And here we are, seven articles later. As I said, the original articles were written in 2004, but remain fairly startlingly relevant today – the RTT genre has undergone a massive renascence and is more popular than ever, but RTS games have sadly stalled and come up against flawed efforts such as Planetary Annihilation and Grey Goo.
As I also said,” This series is not intended in any way to denigrate other genres, or to insult game developers. It’s about broadening horizons and exploring possibilities”. I hope that the possibilities and concepts discussed in these articles will have given RTS developers ideas – and in fact I know they have, thanks to the TAUniverse.net forums, still a little active after all these years!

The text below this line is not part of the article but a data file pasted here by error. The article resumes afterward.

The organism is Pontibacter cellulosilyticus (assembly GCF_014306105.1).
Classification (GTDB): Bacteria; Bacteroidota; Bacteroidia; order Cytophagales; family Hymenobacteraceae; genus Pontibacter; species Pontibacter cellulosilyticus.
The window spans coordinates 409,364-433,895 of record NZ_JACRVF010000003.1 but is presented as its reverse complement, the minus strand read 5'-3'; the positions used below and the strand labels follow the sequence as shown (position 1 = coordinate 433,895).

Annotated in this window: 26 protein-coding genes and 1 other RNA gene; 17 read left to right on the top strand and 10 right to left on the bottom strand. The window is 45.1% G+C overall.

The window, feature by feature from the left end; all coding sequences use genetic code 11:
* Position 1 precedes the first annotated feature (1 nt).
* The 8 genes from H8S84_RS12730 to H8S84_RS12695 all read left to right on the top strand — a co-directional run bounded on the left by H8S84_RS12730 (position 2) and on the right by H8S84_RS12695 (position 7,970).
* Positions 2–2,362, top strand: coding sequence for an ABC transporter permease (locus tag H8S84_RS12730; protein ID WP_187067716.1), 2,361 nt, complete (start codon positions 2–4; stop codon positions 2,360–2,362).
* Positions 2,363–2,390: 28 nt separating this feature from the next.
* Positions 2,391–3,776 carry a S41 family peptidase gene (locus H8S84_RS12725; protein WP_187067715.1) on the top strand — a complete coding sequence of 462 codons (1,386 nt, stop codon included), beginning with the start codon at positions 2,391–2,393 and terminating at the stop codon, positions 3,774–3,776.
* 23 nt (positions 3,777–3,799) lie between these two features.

To touch on the major points again, I discussed ways of having a game with a vast scale of combat, a certain lack of micro-management and detail (the distributed building system, in particular), automation and ways to make the AI “smarter” via guiding it, balance methodology – combined arms operations – and the need for a data-driven structure.
On that, it’s no coincidence that Total Annihilation still has some active mod developers no less than eighteen years down the line. And I would argue that, today, mod capacity is even more important for building and holding a community. And finally, I talked about strategic choices. About giving players multiple ways to win and strategies to follow, and to avoid the stalemates of Supreme Commander.
I am not, of course, being prescriptive. There are many ways to approach game development and thinking, what matters is not being limited by pre-conceived notions – such as the old one of “RTS’s can’t be done in 3D”, which was so common even into the mid-2000’s. Total Annihilation was a trailblazer, a game which deserves an important place in the history of strategy games. Thank you for taking the time to read this article series, and I welcome feedback.